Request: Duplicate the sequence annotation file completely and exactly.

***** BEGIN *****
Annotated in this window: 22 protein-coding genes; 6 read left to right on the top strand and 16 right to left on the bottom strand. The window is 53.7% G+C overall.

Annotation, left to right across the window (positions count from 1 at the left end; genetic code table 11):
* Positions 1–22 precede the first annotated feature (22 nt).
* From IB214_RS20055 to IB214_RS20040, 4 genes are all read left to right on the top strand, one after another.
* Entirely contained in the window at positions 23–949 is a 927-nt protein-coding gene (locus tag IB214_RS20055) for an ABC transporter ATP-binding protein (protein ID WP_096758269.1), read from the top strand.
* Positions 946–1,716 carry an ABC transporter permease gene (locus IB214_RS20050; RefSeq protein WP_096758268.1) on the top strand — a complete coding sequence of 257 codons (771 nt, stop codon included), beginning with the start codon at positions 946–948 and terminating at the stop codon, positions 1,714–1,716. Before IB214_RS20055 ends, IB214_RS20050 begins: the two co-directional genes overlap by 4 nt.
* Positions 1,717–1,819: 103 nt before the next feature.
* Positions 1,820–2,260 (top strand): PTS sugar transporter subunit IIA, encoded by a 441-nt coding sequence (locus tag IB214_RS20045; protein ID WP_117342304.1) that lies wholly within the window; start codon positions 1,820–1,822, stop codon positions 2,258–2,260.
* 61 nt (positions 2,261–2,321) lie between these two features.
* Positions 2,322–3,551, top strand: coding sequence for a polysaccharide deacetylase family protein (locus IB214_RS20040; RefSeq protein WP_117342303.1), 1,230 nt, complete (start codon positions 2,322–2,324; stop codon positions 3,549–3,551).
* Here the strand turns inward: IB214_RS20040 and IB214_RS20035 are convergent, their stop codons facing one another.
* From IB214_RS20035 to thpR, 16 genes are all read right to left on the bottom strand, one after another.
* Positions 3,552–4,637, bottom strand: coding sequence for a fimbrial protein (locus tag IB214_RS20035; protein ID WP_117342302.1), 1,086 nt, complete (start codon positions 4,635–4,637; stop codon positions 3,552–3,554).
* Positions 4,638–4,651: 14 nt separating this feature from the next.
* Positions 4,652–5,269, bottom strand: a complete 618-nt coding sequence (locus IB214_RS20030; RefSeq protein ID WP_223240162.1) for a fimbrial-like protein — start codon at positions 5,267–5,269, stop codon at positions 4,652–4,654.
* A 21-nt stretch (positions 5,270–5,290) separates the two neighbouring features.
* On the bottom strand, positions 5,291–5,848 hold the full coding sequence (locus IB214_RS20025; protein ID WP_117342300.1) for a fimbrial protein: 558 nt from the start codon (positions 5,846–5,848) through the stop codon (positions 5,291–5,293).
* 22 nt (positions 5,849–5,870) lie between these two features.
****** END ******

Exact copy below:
Annotated in this window: 22 protein-coding genes; 6 read left to right on the top strand and 16 right to left on the bottom strand. The window is 53.7% G+C overall.

Annotation, left to right across the window (positions count from 1 at the left end; genetic code table 11):
* Positions 1–22 precede the first annotated feature (22 nt).
* From IB214_RS20055 to IB214_RS20040, 4 genes are all read left to right on the top strand, one after another.
* Entirely contained in the window at positions 23–949 is a 927-nt protein-coding gene (locus tag IB214_RS20055) for an ABC transporter ATP-binding protein (protein ID WP_096758269.1), read from the top strand.
* Positions 946–1,716 carry an ABC transporter permease gene (locus IB214_RS20050; RefSeq protein WP_096758268.1) on the top strand — a complete coding sequence of 257 codons (771 nt, stop codon included), beginning with the start codon at positions 946–948 and terminating at the stop codon, positions 1,714–1,716. Before IB214_RS20055 ends, IB214_RS20050 begins: the two co-directional genes overlap by 4 nt.
* Positions 1,717–1,819: 103 nt before the next feature.
* Positions 1,820–2,260 (top strand): PTS sugar transporter subunit IIA, encoded by a 441-nt coding sequence (locus tag IB214_RS20045; protein ID WP_117342304.1) that lies wholly within the window; start codon positions 1,820–1,822, stop codon positions 2,258–2,260.
* 61 nt (positions 2,261–2,321) lie between these two features.
* Positions 2,322–3,551, top strand: coding sequence for a polysaccharide deacetylase family protein (locus IB214_RS20040; RefSeq protein WP_117342303.1), 1,230 nt, complete (start codon positions 2,322–2,324; stop codon positions 3,549–3,551).
* Here the strand turns inward: IB214_RS20040 and IB214_RS20035 are convergent, their stop codons facing one another.
* From IB214_RS20035 to thpR, 16 genes are all read right to left on the bottom strand, one after another.
* Positions 3,552–4,637, bottom strand: coding sequence for a fimbrial protein (locus tag IB214_RS20035; protein ID WP_117342302.1), 1,086 nt, complete (start codon positions 4,635–4,637; stop codon positions 3,552–3,554).
* Positions 4,638–4,651: 14 nt separating this feature from the next.
* Positions 4,652–5,269, bottom strand: a complete 618-nt coding sequence (locus IB214_RS20030; RefSeq protein ID WP_223240162.1) for a fimbrial-like protein — start codon at positions 5,267–5,269, stop codon at positions 4,652–4,654.
* A 21-nt stretch (positions 5,270–5,290) separates the two neighbouring features.
* On the bottom strand, positions 5,291–5,848 hold the full coding sequence (locus IB214_RS20025; protein ID WP_117342300.1) for a fimbrial protein: 558 nt from the start codon (positions 5,846–5,848) through the stop codon (positions 5,291–5,293).
* 22 nt (positions 5,849–5,870) lie between these two features.